The San Bruno father who crashed his SUV on Nov. 23, 2012, killing two of his daughters, pleaded not guilty in Santa Clara County Superior Court on Friday, Sept. 6.
Arvind Tandel, 48, was driving home from a Black Friday all-night shopping trip with his 34-year-old wife and four daughters, ages 12 to 24, when his Lexus SUV swerved into the right-hand shoulder of U.S. Highway 101 in Palo Alto.
Tandel's vehicle struck a California Highway Patrol vehicle and rolled several times on the Embarcadero Road off-ramp at 6:49 a.m. The accident severely injured a CHP officer and killed two of Tandel's daughters. Nisha Tandel, 24, was pronounced dead at the scene. Her sister, Sheetal Tandel, 20, died that night at Stanford Hospital, according to the CHP.
The Santa Clara County District Attorney's Office had charged Tandel with two counts of misdemeanor vehicular manslaughter without gross negligence on Aug. 22, citing his alleged wrongful decisions and the potential danger to the public as reasons for prosecuting the grieving father.
Tandel was driving north from Gilroy after having only three hours of sleep in a 24-hour period, said Cindy Hendrickson, supervising deputy district attorney.
The four daughters were crowded into a back seat fitted for only three. The two who died were not wearing seat belts and were thrown from the vehicle. A seat in the third row was folded down to make room for the family's purchases, Hendrickson said.
The CHP officer was in his cruiser on the shoulder assisting two motorists attempting to change a tire on their truck. The motorists had set out three emergency triangles, and the officer's car was flashing a left-directional arrow directing drivers to move left, Hendrickson said.
The SUV struck the patrol car's left rear, sending it into one of the two stranded motorists and severely injuring the officer. Tandel's wife, Yogita Tandel, sustained major injuries but survived. The 12-year-old daughter sustained moderate injuries, and the 22-year-old daughter, Payal Tandel, was also taken to the hospital. Arvind Tandel suffered major injuries, according to the CHP.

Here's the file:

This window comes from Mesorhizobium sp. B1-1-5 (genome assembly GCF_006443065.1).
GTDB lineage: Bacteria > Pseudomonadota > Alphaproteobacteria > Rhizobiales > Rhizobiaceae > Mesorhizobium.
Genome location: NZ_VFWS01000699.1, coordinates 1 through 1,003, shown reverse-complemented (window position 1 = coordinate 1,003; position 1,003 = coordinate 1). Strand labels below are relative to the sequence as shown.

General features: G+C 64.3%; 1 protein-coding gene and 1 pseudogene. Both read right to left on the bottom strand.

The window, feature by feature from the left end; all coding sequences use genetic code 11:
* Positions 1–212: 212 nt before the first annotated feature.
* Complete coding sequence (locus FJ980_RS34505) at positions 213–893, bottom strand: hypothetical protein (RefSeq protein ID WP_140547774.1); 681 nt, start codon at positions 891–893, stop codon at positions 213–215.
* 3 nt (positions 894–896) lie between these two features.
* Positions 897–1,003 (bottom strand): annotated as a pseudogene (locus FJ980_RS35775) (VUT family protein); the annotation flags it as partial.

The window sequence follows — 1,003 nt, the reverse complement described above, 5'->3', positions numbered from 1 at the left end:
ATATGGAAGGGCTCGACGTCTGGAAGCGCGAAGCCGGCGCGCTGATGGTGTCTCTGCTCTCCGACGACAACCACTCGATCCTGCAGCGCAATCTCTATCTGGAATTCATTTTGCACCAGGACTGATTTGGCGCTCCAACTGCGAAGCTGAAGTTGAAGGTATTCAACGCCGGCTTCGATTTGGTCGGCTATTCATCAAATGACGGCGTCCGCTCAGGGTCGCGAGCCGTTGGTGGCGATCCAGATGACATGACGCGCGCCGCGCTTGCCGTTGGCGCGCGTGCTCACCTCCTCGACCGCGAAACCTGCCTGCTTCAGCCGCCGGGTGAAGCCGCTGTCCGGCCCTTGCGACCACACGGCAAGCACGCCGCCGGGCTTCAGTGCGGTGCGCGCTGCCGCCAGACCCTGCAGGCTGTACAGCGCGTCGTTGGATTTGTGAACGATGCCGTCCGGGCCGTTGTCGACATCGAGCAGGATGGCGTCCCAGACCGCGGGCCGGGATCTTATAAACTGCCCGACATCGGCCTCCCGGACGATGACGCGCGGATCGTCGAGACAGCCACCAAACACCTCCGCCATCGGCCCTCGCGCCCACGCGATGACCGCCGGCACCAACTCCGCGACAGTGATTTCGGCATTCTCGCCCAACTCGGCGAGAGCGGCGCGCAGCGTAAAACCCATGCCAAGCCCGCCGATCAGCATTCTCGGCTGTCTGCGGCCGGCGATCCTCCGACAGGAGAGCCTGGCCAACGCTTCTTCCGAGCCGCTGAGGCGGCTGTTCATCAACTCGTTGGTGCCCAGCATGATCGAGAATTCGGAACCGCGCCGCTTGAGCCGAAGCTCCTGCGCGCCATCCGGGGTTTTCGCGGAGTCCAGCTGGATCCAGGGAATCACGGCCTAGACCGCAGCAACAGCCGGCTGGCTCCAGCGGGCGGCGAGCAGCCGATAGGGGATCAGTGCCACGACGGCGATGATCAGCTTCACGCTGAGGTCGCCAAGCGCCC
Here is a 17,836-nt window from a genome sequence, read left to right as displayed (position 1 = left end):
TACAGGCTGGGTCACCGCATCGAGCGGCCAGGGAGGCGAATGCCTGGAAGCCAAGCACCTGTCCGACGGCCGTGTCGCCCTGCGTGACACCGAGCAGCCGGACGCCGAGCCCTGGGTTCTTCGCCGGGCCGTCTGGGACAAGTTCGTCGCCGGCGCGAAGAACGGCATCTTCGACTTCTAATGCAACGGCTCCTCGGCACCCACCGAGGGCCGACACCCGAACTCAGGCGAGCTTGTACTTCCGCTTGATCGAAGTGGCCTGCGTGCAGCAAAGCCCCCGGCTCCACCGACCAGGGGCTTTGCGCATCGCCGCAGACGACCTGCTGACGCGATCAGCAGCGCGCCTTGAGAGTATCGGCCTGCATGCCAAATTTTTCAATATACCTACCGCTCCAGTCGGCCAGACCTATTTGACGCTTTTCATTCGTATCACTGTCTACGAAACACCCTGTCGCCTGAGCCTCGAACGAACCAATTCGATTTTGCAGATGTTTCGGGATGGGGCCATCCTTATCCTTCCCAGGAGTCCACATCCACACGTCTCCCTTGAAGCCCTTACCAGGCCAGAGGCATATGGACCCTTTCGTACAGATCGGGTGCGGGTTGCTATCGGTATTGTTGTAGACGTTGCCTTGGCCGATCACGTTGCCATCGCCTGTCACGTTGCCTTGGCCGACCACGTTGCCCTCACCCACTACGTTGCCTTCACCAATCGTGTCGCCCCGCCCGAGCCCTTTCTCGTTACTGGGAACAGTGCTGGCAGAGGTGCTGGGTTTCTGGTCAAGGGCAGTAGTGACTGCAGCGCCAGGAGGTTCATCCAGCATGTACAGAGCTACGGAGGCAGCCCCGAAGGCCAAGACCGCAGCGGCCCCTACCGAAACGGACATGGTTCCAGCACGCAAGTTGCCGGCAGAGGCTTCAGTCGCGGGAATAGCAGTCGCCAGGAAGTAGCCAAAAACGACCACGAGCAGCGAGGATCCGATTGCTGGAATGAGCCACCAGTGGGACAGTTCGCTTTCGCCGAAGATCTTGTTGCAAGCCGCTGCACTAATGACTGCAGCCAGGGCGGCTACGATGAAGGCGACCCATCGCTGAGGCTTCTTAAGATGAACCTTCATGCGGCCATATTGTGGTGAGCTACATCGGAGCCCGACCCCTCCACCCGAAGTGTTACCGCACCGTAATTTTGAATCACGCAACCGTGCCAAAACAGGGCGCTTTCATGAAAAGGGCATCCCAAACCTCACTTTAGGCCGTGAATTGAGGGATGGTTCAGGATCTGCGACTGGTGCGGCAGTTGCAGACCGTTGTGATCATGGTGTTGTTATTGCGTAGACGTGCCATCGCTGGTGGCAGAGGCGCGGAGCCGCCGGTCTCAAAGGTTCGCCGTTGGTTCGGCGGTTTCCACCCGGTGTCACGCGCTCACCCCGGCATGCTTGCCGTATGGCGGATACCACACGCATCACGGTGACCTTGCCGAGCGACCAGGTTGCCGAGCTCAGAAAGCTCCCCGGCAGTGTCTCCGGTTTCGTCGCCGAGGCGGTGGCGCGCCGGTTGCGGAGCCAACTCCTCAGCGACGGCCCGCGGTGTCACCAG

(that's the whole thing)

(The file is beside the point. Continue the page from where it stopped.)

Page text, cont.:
"These dangerous conditions led to an enormous tragedy that could have been even worse. This was a preventable tragedy. The defendant is not the first person to drive while extremely sleepy nor the first person to drive with unbelted passengers. Yet this case shows in tragic detail the consequences that can flow from such conduct.
"It should serve as a reminder to us all about the need for vigilance in adhering to safety rules. This is why the district attorney's office decided that charges were warranted in this case despite the defendant's extreme personal loss," Hendrickson said when announcing the charges last month.
Considering Tandel's personal losses, the DA's office will not seek jail time or probably even community service, which are typical punishments for this type of offense, Hendrickson said. But he could face restrictions on his driver's license based on Department of Motor Vehicles rules, which could mean a suspension for up to 1.5 years.
Tandel's private attorney, Dan Barton, declined to comment on the case Friday. But in August he said his client is devastated by the death of his daughters and injury to his wife and other children.
"It's really a tragedy that they are deciding to file criminal charges. He's certainly a man who is suffering or grieving in a very painful manner. I think it's unnecessary. The mistake he made is a very ordinary mistake and one that any driver can relate to. Nothing that happens is going to be worse than what has happened to him," he said.
Tandel will return to court on Oct. 16.